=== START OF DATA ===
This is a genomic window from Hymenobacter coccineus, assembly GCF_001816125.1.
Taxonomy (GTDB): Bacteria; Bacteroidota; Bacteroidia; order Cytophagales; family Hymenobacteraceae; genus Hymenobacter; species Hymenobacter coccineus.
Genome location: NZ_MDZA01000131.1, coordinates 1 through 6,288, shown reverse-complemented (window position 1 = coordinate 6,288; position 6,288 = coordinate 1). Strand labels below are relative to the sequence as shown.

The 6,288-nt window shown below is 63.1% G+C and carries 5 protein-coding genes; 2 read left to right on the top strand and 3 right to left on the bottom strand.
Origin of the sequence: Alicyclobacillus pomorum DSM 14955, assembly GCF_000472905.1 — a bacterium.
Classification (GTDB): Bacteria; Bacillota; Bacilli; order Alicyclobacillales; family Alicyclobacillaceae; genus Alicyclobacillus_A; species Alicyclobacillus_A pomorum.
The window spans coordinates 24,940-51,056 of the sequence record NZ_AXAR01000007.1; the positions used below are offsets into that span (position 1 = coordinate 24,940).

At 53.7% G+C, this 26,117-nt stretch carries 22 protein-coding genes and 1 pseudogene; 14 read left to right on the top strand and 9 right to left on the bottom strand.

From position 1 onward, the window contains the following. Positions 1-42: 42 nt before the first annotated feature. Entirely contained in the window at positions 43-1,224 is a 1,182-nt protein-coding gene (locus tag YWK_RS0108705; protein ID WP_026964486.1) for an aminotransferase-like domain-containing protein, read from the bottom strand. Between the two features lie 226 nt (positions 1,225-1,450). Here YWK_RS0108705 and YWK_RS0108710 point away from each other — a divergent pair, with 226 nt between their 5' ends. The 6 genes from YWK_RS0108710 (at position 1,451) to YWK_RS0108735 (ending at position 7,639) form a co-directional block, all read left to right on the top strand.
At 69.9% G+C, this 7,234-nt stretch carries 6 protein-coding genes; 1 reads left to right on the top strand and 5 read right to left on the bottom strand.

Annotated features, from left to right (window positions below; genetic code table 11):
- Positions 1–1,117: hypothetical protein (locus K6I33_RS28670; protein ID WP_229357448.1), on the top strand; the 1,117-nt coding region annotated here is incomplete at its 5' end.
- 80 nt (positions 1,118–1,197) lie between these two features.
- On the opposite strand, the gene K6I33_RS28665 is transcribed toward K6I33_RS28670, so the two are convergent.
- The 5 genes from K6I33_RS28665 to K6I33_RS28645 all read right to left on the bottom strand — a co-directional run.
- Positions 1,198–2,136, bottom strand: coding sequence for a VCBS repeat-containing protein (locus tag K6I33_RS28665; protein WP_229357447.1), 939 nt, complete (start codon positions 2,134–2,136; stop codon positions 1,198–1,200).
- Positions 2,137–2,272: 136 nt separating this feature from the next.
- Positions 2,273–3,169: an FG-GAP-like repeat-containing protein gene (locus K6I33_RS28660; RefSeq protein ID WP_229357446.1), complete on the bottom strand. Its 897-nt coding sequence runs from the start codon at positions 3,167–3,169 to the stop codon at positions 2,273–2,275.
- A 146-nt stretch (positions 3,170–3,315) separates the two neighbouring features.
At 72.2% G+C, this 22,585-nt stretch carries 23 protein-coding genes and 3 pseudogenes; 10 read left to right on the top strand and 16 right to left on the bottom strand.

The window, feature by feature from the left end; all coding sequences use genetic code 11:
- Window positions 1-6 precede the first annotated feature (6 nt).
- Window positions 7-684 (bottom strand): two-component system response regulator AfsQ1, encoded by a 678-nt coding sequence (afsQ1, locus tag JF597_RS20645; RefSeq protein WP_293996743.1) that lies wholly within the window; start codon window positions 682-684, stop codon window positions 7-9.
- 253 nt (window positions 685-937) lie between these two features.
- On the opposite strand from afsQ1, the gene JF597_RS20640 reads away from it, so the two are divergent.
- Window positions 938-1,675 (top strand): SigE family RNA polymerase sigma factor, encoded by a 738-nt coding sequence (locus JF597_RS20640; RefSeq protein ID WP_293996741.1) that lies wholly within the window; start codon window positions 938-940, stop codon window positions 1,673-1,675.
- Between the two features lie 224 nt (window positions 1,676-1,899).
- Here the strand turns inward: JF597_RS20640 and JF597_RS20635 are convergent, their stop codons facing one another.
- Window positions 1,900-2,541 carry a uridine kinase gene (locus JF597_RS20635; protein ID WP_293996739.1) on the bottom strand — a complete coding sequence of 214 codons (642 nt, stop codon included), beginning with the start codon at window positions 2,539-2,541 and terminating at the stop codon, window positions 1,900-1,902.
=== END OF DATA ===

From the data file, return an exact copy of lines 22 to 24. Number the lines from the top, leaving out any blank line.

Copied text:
- Window positions 1-6 precede the first annotated feature (6 nt).
- Window positions 7-684 (bottom strand): two-component system response regulator AfsQ1, encoded by a 678-nt coding sequence (afsQ1, locus tag JF597_RS20645; RefSeq protein WP_293996743.1) that lies wholly within the window; start codon window positions 682-684, stop codon window positions 7-9.
- 253 nt (window positions 685-937) lie between these two features.